Instead of pushing team members to work harder, great leaders are focused on providing support. Their inspiration and motivation are like catalysts that help project teams unleash their hidden potential and redouble their efforts. Their ability to deliver on their tasks rises manifold, even on the leadership development front – where they need to also create a positive work environment that encourages employees to be passionate and enthusiastic about coming to work and giving their best every single time.

Aim for the stars, reach the moon:

Most employees get complacent over time. They are used to performing the same tasks repeatedly to deliver the same output. They are not challenged to move beyond their comfort zone.

In such cases, leaders need to utilize the concept of stretch goals to get the most out of their subordinates. Basically they make sure that key targets are difficult to achieve yet not impossible. Although according to the concept they need to be lenient when it comes to measuring their team members’ performance. The expected achievement rate is usually between 60% to 70% of these ambitious targets. Team members need to get out of their comfort zone and take those extra efforts to make sure their achievements fall between this bracket.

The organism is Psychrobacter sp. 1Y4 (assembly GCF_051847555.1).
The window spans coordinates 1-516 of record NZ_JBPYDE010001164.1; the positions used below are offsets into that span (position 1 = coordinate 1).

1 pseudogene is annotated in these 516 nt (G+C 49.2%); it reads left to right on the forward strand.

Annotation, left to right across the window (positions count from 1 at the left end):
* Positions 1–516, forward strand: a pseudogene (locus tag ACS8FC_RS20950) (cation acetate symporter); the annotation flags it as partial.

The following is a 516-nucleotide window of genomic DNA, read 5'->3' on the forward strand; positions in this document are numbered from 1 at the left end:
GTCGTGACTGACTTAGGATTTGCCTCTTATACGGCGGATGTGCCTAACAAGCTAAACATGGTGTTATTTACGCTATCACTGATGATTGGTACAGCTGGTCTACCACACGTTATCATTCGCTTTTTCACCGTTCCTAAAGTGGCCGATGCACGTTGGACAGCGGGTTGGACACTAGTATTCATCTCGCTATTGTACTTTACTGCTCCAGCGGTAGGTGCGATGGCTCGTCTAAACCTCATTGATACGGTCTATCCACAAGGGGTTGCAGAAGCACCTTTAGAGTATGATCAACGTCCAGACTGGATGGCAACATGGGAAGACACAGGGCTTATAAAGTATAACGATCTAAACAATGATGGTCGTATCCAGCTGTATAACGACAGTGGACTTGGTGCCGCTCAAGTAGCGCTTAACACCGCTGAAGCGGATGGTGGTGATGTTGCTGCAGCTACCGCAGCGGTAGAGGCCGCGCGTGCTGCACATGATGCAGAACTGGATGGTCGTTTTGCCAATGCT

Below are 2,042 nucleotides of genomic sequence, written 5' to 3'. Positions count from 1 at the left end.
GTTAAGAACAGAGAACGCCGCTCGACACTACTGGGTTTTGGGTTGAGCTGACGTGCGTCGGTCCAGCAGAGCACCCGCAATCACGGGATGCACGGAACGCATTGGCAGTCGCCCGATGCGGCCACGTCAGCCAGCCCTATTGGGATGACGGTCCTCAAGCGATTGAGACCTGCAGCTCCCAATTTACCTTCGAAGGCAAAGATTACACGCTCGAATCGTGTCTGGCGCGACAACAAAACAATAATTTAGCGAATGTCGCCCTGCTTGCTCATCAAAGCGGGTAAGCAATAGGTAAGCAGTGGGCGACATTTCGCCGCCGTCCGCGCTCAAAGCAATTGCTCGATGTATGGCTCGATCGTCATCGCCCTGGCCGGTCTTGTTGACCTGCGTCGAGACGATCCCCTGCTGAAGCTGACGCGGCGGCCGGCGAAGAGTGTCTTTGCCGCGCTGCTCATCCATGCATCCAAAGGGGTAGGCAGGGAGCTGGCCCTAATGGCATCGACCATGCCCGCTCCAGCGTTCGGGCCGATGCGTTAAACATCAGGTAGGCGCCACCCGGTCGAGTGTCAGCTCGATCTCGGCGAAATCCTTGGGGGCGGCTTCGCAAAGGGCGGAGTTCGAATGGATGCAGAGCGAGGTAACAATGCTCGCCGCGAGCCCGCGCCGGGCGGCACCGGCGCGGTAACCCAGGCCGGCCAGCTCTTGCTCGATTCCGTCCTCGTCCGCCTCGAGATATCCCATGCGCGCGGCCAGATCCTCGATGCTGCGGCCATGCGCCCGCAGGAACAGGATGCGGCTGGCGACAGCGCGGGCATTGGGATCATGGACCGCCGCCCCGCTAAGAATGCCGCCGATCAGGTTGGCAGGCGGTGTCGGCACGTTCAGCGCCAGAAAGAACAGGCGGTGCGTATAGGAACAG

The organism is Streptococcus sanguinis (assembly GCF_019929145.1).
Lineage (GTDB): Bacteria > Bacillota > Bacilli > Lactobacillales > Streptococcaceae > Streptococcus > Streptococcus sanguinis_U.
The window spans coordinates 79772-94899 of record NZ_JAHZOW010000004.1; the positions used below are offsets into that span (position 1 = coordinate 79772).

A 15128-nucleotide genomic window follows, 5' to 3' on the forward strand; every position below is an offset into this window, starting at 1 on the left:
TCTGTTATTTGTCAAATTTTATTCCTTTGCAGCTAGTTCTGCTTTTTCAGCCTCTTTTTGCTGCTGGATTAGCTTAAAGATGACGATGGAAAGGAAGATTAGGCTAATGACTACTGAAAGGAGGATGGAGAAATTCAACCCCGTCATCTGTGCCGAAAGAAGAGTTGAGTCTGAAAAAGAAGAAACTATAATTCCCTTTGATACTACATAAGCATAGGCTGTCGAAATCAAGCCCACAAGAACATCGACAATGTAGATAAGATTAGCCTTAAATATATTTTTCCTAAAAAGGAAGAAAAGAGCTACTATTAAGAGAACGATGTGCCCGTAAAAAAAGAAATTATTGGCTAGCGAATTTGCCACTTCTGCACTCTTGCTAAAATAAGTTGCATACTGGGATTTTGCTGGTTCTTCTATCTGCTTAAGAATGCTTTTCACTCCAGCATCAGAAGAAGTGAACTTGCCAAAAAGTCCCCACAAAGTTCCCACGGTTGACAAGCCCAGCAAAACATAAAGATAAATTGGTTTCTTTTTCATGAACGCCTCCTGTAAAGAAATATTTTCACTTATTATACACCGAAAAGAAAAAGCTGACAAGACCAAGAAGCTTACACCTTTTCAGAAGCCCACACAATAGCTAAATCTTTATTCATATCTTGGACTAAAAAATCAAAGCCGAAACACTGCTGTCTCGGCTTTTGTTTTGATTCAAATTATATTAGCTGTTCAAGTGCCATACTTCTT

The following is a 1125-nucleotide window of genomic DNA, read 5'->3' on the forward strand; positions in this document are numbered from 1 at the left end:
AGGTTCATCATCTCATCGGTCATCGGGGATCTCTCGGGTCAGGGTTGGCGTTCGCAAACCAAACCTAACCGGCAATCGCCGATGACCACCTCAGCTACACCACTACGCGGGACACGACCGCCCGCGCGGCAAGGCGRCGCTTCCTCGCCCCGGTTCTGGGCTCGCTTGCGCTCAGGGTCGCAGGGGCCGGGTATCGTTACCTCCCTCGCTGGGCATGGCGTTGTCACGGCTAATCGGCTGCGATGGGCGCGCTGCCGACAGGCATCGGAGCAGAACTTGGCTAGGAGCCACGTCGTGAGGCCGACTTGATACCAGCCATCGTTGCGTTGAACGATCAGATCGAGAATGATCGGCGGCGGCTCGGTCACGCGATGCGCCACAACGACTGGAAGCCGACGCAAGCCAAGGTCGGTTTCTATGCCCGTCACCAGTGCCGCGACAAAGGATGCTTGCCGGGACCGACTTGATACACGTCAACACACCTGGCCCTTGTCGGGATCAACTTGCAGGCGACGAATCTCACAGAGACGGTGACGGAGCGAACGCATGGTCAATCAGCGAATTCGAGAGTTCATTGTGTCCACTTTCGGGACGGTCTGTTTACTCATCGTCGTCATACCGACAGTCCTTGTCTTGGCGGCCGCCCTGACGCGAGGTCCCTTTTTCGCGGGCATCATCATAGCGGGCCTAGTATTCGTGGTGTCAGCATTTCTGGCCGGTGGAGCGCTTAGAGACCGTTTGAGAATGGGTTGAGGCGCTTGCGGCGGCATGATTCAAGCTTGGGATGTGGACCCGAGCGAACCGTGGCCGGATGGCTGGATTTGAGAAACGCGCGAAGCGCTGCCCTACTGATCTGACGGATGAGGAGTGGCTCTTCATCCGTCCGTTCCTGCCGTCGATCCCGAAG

How can employees achieve high performance in the workplace?

Team members who have been working in the organisation for long, usually perform the same set of activities with the same set of skills. With the rapid advancement of technology, these key skills can become obsolete and thus need to be regularly updated.

Leaders who drive for results understand that spending time and money on developing individuals is more beneficial in the long run. Instead of hiring newer individuals who are equipped with modern skills, it is better to develop existing team members as it is less cumbersome as well as more practical. Their result driven nature helps to formulate and execute plans that succeed in developing team members individually. It leads to ultimately improving their performance and subsequently organisational productivity.

How do you motivate a high performing employee?

Listening to high performance employees is one common trait of all results driven leaders. They value listening and are open to receiving feedback from everyone within and outside the organisation. It helps them gain insights into many situations from a different perspective. If there are any aspects that are being overlooked and causing problems, they need to be addressed at the earliest. They regularly seek feedback from everyone they are closely involved with. Even employees find it easy to approach these individuals and confide their problems that would usually have remained unsaid. Leaders who drive for results are open to feedback, are highly respected, and thus command higher loyalty.

All of these together help great leaders ensure that employees are highly engaged in their work and are also self-driven to achieve higher performance levels.